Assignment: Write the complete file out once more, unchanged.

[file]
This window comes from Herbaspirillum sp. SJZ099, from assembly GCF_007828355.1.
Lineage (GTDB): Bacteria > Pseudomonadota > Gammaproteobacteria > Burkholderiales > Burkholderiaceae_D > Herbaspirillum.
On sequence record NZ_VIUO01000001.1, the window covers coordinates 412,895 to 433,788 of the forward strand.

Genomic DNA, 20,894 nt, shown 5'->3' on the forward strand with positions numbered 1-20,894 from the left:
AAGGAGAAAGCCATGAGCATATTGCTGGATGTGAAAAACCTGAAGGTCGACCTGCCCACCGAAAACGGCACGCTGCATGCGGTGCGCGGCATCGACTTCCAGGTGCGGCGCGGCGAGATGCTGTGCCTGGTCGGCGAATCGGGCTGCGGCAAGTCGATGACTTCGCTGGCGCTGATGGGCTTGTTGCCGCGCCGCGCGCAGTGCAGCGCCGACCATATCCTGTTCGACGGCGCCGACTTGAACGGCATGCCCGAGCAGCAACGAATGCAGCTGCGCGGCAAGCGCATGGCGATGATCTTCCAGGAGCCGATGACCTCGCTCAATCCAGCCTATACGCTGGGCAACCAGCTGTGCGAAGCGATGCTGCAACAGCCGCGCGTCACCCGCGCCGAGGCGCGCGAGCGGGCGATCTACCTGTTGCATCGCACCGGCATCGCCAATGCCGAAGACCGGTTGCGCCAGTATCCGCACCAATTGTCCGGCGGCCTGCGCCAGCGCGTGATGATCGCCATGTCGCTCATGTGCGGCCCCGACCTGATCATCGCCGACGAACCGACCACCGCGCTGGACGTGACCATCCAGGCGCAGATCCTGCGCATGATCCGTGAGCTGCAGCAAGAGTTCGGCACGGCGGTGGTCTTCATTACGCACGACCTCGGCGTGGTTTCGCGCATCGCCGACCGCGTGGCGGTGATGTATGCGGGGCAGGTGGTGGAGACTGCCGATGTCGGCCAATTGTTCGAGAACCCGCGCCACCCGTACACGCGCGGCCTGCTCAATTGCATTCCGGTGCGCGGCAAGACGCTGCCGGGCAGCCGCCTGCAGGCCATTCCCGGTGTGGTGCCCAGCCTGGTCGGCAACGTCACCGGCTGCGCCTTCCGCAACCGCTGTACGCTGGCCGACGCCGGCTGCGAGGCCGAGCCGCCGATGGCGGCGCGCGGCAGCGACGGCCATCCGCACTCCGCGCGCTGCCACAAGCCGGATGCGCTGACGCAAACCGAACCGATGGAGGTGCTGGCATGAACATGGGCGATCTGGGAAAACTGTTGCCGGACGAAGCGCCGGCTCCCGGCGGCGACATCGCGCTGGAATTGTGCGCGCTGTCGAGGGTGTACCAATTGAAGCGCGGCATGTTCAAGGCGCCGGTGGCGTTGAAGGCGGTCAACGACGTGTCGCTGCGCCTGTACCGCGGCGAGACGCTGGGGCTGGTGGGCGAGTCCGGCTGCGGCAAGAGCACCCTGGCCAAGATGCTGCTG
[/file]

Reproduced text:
This window comes from Herbaspirillum sp. SJZ099, from assembly GCF_007828355.1.
Lineage (GTDB): Bacteria > Pseudomonadota > Gammaproteobacteria > Burkholderiales > Burkholderiaceae_D > Herbaspirillum.
On sequence record NZ_VIUO01000001.1, the window covers coordinates 412,895 to 433,788 of the forward strand.

Genomic DNA, 20,894 nt, shown 5'->3' on the forward strand with positions numbered 1-20,894 from the left:
AAGGAGAAAGCCATGAGCATATTGCTGGATGTGAAAAACCTGAAGGTCGACCTGCCCACCGAAAACGGCACGCTGCATGCGGTGCGCGGCATCGACTTCCAGGTGCGGCGCGGCGAGATGCTGTGCCTGGTCGGCGAATCGGGCTGCGGCAAGTCGATGACTTCGCTGGCGCTGATGGGCTTGTTGCCGCGCCGCGCGCAGTGCAGCGCCGACCATATCCTGTTCGACGGCGCCGACTTGAACGGCATGCCCGAGCAGCAACGAATGCAGCTGCGCGGCAAGCGCATGGCGATGATCTTCCAGGAGCCGATGACCTCGCTCAATCCAGCCTATACGCTGGGCAACCAGCTGTGCGAAGCGATGCTGCAACAGCCGCGCGTCACCCGCGCCGAGGCGCGCGAGCGGGCGATCTACCTGTTGCATCGCACCGGCATCGCCAATGCCGAAGACCGGTTGCGCCAGTATCCGCACCAATTGTCCGGCGGCCTGCGCCAGCGCGTGATGATCGCCATGTCGCTCATGTGCGGCCCCGACCTGATCATCGCCGACGAACCGACCACCGCGCTGGACGTGACCATCCAGGCGCAGATCCTGCGCATGATCCGTGAGCTGCAGCAAGAGTTCGGCACGGCGGTGGTCTTCATTACGCACGACCTCGGCGTGGTTTCGCGCATCGCCGACCGCGTGGCGGTGATGTATGCGGGGCAGGTGGTGGAGACTGCCGATGTCGGCCAATTGTTCGAGAACCCGCGCCACCCGTACACGCGCGGCCTGCTCAATTGCATTCCGGTGCGCGGCAAGACGCTGCCGGGCAGCCGCCTGCAGGCCATTCCCGGTGTGGTGCCCAGCCTGGTCGGCAACGTCACCGGCTGCGCCTTCCGCAACCGCTGTACGCTGGCCGACGCCGGCTGCGAGGCCGAGCCGCCGATGGCGGCGCGCGGCAGCGACGGCCATCCGCACTCCGCGCGCTGCCACAAGCCGGATGCGCTGACGCAAACCGAACCGATGGAGGTGCTGGCATGAACATGGGCGATCTGGGAAAACTGTTGCCGGACGAAGCGCCGGCTCCCGGCGGCGACATCGCGCTGGAATTGTGCGCGCTGTCGAGGGTGTACCAATTGAAGCGCGGCATGTTCAAGGCGCCGGTGGCGTTGAAGGCGGTCAACGACGTGTCGCTGCGCCTGTACCGCGGCGAGACGCTGGGGCTGGTGGGCGAGTCCGGCTGCGGCAAGAGCACCCTGGCCAAGATGCTGCTG